Autumn: a season of mists and mellow fruitfulness and there is no doubting 2014 will go down in the horticultural history books as a blooming marvellous year for everything that grows and/or bears fruit…unless you happen to be a little apple sapling whose fruit producing possibilities have been somewhat stymied due to the nomadic lifestyle of its owner.
What is more, adding insult to injury, the opposing face of autumn’s bounty is foliage depletion aka leaf fall and that is one thing our apple sapling has definitely managed to participate in great earnest. In fact, as with his teenaged owner, if anything he is a bit too willing to engage in this adult ritual of which his more mature neighbours are slightly less enthusiastic as they continue to put their energy into apple production.
There are some leaves that have fallen off his much bigger and older cousins, but not so you’d notice given their generous coat of leaves, but for our little fellow, the loss of just one leaf does have quite a dramatic effect on his appearance and he is now somewhat gangly and twig like.
Sadly, for those of you who have read my previous posts on our cultivated family member, you will recall he has the additional burden of a leaf mould that is clearly going to need attention next spring, so in a way, perhaps he is quite pleased to cast off his less than attractive foliage.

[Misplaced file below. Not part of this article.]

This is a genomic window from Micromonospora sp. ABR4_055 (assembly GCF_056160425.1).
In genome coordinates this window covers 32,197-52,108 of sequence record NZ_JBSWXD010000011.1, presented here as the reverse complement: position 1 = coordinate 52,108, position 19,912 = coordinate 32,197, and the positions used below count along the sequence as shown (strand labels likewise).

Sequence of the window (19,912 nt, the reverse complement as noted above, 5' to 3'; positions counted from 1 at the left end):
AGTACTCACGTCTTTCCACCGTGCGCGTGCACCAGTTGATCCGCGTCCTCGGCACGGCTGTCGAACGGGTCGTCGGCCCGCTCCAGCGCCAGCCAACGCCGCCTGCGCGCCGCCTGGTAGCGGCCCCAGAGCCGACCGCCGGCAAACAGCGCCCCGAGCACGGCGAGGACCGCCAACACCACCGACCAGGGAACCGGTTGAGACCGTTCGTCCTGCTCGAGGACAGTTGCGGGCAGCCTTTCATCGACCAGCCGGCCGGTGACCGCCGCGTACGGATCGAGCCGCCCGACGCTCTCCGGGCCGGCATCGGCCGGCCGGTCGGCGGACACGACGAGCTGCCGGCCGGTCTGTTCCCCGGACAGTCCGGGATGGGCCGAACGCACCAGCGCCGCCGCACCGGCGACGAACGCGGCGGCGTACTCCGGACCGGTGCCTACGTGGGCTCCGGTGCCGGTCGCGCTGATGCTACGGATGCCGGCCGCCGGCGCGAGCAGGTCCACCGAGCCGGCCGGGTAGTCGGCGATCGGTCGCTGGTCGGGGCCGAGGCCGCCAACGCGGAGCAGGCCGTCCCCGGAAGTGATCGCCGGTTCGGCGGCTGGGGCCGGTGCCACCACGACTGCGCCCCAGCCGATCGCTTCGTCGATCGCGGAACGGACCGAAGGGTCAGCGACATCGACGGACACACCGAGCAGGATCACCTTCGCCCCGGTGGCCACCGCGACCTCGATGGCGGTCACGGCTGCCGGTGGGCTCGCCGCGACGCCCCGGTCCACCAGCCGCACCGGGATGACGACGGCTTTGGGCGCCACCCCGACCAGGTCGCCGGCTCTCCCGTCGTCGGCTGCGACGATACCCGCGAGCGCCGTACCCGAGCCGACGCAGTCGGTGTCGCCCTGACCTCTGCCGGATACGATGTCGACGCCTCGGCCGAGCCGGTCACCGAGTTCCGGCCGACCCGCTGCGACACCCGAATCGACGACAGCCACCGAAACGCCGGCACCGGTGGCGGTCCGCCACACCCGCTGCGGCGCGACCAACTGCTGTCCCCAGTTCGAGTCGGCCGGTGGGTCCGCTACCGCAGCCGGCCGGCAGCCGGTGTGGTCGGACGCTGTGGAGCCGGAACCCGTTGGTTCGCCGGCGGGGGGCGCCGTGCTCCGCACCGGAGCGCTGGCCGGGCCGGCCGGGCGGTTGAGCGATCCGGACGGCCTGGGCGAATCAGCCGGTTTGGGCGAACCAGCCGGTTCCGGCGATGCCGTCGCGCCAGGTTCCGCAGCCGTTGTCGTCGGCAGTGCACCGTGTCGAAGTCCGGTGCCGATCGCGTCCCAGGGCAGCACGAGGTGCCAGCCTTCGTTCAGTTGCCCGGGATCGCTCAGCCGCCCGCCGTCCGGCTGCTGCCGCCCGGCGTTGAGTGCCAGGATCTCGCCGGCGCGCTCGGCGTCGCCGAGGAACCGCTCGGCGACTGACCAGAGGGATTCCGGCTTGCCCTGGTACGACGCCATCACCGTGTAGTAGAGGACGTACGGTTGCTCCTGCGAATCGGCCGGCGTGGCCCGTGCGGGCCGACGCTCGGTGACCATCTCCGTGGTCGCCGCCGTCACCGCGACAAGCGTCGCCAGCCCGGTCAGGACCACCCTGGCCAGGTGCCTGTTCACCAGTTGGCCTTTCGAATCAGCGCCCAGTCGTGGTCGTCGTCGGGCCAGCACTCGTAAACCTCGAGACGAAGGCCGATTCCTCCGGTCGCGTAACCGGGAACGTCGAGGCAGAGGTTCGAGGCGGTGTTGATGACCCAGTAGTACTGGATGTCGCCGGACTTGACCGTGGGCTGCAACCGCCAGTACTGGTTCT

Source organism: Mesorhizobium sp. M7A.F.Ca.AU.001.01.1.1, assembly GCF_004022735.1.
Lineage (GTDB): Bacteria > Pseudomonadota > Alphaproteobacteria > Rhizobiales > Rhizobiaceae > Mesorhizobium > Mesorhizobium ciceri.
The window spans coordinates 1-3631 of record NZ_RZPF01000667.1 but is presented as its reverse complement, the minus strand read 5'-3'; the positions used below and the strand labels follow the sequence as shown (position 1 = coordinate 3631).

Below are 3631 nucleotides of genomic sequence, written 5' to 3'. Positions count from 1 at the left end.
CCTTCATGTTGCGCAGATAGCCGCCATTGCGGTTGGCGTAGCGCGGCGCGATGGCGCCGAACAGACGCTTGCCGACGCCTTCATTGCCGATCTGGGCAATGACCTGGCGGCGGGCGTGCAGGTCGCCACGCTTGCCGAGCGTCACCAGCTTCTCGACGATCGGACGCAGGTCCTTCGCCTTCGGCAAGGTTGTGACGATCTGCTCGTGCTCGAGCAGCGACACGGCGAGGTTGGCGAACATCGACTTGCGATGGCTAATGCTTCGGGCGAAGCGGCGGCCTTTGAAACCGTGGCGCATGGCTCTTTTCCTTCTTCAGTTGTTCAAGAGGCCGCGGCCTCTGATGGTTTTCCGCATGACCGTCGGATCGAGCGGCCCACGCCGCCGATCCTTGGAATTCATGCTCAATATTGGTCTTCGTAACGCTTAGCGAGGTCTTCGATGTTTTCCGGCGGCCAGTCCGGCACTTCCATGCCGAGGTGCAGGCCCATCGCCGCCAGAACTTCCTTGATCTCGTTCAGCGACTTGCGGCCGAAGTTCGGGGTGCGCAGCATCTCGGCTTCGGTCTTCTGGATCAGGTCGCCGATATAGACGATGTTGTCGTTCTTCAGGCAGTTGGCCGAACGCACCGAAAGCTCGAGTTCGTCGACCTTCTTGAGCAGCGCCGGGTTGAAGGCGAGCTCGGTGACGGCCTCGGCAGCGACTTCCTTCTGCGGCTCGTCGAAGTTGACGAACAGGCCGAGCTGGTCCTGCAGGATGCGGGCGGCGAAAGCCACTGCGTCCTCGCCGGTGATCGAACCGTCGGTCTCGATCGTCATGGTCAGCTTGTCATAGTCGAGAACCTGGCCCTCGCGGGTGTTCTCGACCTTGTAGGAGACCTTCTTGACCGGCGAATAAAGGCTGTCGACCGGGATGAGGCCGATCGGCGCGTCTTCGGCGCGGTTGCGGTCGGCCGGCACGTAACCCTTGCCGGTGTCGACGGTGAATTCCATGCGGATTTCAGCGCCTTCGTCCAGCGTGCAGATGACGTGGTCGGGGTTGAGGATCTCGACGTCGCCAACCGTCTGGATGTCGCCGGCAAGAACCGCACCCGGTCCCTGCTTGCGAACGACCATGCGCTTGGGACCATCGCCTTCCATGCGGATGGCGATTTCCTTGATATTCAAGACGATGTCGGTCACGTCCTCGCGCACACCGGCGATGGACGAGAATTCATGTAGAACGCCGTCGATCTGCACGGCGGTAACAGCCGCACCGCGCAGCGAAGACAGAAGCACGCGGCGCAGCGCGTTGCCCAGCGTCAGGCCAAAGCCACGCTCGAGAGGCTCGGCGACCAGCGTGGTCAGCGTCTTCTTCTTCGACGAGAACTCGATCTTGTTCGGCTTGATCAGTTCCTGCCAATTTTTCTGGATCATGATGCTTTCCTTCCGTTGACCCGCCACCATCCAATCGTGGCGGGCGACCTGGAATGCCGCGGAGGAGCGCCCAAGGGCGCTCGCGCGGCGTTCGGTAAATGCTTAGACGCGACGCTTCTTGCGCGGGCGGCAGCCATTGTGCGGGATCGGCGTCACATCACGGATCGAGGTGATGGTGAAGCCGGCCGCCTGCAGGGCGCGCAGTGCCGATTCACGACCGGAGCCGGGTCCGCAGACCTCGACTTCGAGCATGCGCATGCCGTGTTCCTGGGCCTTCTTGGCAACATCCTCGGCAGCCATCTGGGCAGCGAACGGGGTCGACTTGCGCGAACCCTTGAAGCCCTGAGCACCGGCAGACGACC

So you would think with his stunted growth, zero blossom to entice the pollinators, not even a pea sized apple and leaves that wore a grey fur coat for most of the summer, that he would be spared anymore molestation; but you’d be wrong.
For over the past four weeks I have noticed some rather large holes appearing, some from the edge moving inward but one gert big one bang smack in the middle of a leaf.
Well OK perhaps that is little dramatic, but some little beast has a voracious appetite for organic Royal Gala grown-from-seed apple sapling leaves.
All I can hope is that the furry mould that once coated the leaves and has now turned a bronze brown colour, will give the little perisher a sore tummy!
But when all’s said and done, our little apple sapling has made it through his first summer alongside the big boys rather than in his restrictive plant pot, and I am rather pleased to see a delicate new shoot has emerged.